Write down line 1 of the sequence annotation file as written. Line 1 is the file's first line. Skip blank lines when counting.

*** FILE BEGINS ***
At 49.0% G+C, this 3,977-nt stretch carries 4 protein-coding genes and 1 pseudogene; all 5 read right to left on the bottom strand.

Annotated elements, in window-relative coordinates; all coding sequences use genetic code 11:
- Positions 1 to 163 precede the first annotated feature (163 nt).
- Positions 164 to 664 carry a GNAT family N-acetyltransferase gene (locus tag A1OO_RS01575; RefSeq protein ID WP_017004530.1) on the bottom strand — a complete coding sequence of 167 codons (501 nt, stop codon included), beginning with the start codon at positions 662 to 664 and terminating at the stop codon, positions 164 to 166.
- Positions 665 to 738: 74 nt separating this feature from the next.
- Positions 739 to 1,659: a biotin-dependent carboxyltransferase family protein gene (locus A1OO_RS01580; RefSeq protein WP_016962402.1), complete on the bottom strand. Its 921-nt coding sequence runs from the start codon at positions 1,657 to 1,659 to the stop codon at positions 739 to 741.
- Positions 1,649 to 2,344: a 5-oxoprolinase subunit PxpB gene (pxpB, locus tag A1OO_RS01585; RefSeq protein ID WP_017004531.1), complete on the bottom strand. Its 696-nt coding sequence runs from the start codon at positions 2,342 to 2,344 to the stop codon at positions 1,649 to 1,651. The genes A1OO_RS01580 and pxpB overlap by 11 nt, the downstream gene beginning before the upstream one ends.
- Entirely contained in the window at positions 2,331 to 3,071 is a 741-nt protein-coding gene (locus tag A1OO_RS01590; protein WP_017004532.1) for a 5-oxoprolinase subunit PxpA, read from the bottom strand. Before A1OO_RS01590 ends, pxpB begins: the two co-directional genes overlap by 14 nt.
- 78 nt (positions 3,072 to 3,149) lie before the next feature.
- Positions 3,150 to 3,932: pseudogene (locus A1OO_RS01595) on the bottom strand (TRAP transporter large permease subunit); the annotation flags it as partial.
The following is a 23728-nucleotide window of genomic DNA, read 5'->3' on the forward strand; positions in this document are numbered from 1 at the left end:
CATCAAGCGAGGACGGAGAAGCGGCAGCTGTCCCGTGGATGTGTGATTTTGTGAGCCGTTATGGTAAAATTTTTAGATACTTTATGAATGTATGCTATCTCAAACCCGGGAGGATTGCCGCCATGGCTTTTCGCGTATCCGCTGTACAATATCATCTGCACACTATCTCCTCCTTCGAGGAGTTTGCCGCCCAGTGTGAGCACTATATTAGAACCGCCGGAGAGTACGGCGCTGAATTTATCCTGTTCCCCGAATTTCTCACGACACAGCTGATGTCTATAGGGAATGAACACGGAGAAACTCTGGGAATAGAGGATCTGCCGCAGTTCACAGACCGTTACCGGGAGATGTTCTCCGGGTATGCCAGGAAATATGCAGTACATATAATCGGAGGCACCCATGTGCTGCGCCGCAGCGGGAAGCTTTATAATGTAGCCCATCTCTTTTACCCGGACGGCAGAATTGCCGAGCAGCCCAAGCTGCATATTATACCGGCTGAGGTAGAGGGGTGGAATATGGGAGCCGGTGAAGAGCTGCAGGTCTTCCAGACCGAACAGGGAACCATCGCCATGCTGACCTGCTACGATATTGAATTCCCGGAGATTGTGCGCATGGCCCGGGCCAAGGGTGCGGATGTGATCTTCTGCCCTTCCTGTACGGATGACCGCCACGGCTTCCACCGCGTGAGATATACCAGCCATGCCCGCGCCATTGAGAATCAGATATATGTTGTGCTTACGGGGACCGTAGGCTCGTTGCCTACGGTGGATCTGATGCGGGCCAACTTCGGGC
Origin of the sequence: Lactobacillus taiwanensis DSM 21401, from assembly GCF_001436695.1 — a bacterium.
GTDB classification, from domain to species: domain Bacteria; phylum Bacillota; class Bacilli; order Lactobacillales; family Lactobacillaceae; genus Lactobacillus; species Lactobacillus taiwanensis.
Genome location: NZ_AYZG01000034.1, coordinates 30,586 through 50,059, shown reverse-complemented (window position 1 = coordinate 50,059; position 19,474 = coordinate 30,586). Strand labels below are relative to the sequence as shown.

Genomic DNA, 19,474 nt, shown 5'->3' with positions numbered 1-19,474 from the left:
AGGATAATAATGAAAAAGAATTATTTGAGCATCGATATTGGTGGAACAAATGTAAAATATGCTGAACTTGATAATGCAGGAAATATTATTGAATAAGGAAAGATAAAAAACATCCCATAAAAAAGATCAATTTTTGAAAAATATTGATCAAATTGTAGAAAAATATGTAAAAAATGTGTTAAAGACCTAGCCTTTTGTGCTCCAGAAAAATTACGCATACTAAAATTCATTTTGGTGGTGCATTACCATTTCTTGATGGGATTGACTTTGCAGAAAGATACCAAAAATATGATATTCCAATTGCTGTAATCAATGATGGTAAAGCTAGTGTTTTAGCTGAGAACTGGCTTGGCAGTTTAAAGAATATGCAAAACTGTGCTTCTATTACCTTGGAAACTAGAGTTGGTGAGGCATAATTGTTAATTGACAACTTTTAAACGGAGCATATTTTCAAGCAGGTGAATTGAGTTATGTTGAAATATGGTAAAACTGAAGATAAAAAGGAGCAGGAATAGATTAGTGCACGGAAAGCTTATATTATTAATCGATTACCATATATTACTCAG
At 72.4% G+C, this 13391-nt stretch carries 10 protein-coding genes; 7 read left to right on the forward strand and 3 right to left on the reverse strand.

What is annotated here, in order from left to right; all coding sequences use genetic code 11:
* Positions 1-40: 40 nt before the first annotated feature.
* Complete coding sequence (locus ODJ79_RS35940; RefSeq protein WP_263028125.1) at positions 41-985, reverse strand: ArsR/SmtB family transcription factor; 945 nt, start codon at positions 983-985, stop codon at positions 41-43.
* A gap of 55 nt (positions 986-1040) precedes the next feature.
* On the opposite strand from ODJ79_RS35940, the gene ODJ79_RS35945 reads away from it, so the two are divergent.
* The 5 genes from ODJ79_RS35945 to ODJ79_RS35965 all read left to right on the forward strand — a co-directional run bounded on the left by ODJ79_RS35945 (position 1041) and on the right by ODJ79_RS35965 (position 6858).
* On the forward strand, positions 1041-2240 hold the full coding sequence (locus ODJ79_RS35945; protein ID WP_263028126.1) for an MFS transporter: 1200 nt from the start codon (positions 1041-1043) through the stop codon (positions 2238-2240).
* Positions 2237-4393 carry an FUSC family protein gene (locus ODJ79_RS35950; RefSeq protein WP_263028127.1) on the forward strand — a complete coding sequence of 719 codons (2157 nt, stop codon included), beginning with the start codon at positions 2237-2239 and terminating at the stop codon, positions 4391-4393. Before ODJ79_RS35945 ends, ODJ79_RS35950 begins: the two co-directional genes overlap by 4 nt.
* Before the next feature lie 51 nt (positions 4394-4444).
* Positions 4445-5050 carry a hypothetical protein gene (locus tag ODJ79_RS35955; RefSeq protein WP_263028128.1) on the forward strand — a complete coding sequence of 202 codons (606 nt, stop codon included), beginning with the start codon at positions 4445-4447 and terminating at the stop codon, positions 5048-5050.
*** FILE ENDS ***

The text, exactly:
At 49.0% G+C, this 3,977-nt stretch carries 4 protein-coding genes and 1 pseudogene; all 5 read right to left on the bottom strand.